Castro et al. aimed to develop a GIS-based system that builds vehicle speed profiles, analyzes highway design consistency, simplifies the process of obtaining maps and graphical displays, and facilitates performance of complex analyses in road safety studies.(43,44) It includes specific tools for the importing of maps and databases and for route object generation, speed profile calculation, the evaluation and graphical representation of consistency, and report generation. Kumaresan et al. identified a methodology to develop a traffic safety analysis system using a GIS environment.(46) The integrated datasets include vehicle, roadway, crash, and person data. The analyses can be used on a larger scale such as a city, or a smaller spatial extent such as an intersection or roadway segment. The system consists of two parts: the crash data analysis system (i.e., query data based on user’s criteria), and the high crash ranking analysis system, which is based on the frequency of crashes or weights specified for different level of severity. The result can be displayed in graphical or tabular format.
Another emerging data collection methodology is utilizing crowdsourcing for collecting transportation data, i.e., “collective data.” Crowdsourcing is the process of assembling data or collecting information on a subject using a large, disperse, and potentially uncontrolled group of people. The “Exploration of the Application of Collective Information to Transportation Data for Safety White Paper” explores the application of collective information in transportation data, particularly in the collection and management of MIRE data. The prevalence of GPS-enabled mobile devices presents a feasible option for acquiring roadway inventory data through crowdsourcing of collective information.(45)
Examples of analytic tools developed by States include combined use of commercial GIS products and open-source programming languages to support advanced modeling and statistical analyses, flexible segmentation, and Bayesian analysis.(47,48)
In January 2013 the FHWA Office of Safety and Research and Development released a report titled “Data Integration: Investigating the use of Digital Highway Measure System (DHMS) Software to Extract Alignment Data.”(49) FHWA Digital Highway Measurement Laboratory developed the DHMS software. The Geometric Design Laboratory conducted the evaluation and developed the resulting report under a separate FHWA contract. The study found that DHMS software in its current version was not a suitable use for extracting point-to-geometry (roadway alignment) information collected from mobile data collection systems, such as mobile LiDAR. The study also evaluated existing DHMS post-processing software (it should be noted that this software has not been used since 2008) for use in extracting State data sets that could be used in the IHSDM. It was also concluded the DHMS post-processing software was not a viable of method of extracting information in comparison to current commercial practices.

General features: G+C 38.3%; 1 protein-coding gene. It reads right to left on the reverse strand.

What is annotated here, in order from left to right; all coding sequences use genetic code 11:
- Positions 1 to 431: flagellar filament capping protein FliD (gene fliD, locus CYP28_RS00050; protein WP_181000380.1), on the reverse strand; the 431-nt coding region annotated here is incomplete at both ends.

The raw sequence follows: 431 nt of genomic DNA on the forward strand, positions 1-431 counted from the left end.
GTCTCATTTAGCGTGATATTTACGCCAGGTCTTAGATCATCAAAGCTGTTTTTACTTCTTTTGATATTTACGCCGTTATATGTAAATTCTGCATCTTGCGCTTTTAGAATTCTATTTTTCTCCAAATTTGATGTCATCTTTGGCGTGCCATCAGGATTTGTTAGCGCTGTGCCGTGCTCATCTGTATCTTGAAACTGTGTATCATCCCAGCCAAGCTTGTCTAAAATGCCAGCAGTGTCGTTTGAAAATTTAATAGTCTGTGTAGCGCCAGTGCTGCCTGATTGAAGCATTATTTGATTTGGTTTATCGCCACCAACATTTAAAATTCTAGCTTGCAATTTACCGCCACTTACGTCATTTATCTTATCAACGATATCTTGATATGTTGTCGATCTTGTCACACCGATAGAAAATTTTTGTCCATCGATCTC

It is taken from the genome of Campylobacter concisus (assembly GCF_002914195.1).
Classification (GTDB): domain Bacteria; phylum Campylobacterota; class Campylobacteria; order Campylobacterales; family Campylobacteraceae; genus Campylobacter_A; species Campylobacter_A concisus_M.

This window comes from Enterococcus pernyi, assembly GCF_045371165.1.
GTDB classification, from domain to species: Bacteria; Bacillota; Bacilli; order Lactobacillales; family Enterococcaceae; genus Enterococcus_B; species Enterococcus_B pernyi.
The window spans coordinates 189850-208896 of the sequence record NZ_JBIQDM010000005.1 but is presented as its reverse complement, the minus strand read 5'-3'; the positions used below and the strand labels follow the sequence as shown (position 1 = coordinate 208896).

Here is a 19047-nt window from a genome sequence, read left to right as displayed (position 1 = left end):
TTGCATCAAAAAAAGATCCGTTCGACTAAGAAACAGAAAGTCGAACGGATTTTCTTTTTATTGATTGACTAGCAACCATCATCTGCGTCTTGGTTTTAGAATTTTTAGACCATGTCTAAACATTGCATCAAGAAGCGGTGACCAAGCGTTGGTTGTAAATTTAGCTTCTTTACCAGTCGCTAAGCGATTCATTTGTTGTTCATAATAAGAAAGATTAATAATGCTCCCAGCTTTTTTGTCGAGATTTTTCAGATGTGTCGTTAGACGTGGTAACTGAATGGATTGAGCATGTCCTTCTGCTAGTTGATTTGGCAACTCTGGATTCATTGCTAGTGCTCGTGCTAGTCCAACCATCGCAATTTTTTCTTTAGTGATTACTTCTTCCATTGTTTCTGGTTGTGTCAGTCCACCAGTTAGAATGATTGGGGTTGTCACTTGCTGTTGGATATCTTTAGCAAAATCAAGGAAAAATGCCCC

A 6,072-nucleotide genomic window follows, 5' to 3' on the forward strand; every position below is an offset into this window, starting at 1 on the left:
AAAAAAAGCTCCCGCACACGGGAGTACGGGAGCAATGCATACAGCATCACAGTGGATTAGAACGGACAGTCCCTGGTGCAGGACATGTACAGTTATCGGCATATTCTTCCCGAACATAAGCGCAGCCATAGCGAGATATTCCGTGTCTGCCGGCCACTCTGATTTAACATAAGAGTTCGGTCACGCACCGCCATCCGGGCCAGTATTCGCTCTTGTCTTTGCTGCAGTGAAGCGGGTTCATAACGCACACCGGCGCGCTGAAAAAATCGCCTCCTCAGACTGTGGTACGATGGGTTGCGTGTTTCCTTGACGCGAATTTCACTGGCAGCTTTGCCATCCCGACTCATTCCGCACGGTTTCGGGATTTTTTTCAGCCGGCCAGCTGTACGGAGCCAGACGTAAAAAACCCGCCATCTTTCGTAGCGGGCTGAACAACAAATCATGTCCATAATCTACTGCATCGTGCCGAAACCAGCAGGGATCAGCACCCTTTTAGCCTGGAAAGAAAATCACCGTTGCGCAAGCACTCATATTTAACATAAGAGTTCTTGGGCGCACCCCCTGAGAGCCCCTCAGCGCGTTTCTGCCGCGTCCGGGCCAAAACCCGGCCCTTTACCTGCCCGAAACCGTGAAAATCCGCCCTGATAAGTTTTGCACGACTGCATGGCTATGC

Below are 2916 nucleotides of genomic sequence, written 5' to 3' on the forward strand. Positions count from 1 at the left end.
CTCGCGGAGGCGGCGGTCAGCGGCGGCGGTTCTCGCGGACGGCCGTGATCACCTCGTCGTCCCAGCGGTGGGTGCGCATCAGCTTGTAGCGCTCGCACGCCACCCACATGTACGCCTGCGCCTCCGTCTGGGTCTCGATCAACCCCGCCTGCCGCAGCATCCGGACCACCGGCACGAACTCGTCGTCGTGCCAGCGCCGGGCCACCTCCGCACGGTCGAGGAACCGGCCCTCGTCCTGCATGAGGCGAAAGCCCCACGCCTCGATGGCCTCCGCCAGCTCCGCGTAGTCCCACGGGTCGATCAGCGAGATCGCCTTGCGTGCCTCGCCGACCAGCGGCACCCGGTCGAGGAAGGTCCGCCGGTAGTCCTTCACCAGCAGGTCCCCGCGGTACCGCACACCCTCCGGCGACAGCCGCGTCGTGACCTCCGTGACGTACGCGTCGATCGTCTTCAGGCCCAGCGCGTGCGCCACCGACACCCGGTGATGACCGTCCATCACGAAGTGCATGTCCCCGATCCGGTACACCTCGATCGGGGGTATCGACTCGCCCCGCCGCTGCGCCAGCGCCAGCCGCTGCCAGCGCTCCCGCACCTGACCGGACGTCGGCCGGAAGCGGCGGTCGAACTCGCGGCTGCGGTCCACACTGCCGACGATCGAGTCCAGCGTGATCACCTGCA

States participating in the RSDP Peer Exchanges identified several areas where assistance is needed to make further progress in their highway safety programs. (See references 1–4.) The needs align with what was found in the literature review. These needs include obtaining local roads data, integrating and managing the data, training, and learning by example from successful implementations.
Spatial information describing locations is required on all public roadways based on requirements in the MAP-21 legislation and related guidance provided to States by FHWA. Most States will choose to meet these requirements by implementing their LRS in a GIS with a single statewide basemap and incorporating a single roadway inventory database structure to cover all public roads. There are numerous issues related to local road data collection (both spatial data describing the location and attribute data needed for the accompanying roadway inventory file). Key considerations are the responsibility and cost for data collection, standardizing the methods of data collection, and ensuring the compatibility of several data sources with the centralized statewide repository.
As part of incorporating local road data into a statewide all-public-roadways system, States may begin to explore the methodologies used in local road data collection to determine if those methods result in sufficiently high quality data. In some States this may require the legislating standards for local roadway inventory and traffic data collection. Elsewhere, States may experience difficulties in obtaining the necessary authority to impose such standards.
Resources are always a consideration as well. Some questions agencies need to consider include: Will the State pay vendors to collect the data? Will locals have to contribute staff or funding to collect data? If the State sets a standard for data collection and the locals can’t afford to meet the standard, what is the next step?
Responsibility for data quality management is likely to be shared among the State and local agencies. States must have some ability to review and even edit records submitted by the local agencies, but this may require the development of data ownership and stewardship agreements between the entities.
If the State pays for separate data collection efforts, there is also the possibility that local agencies may use their own data rather than accessing the data in the State system describing their local roads.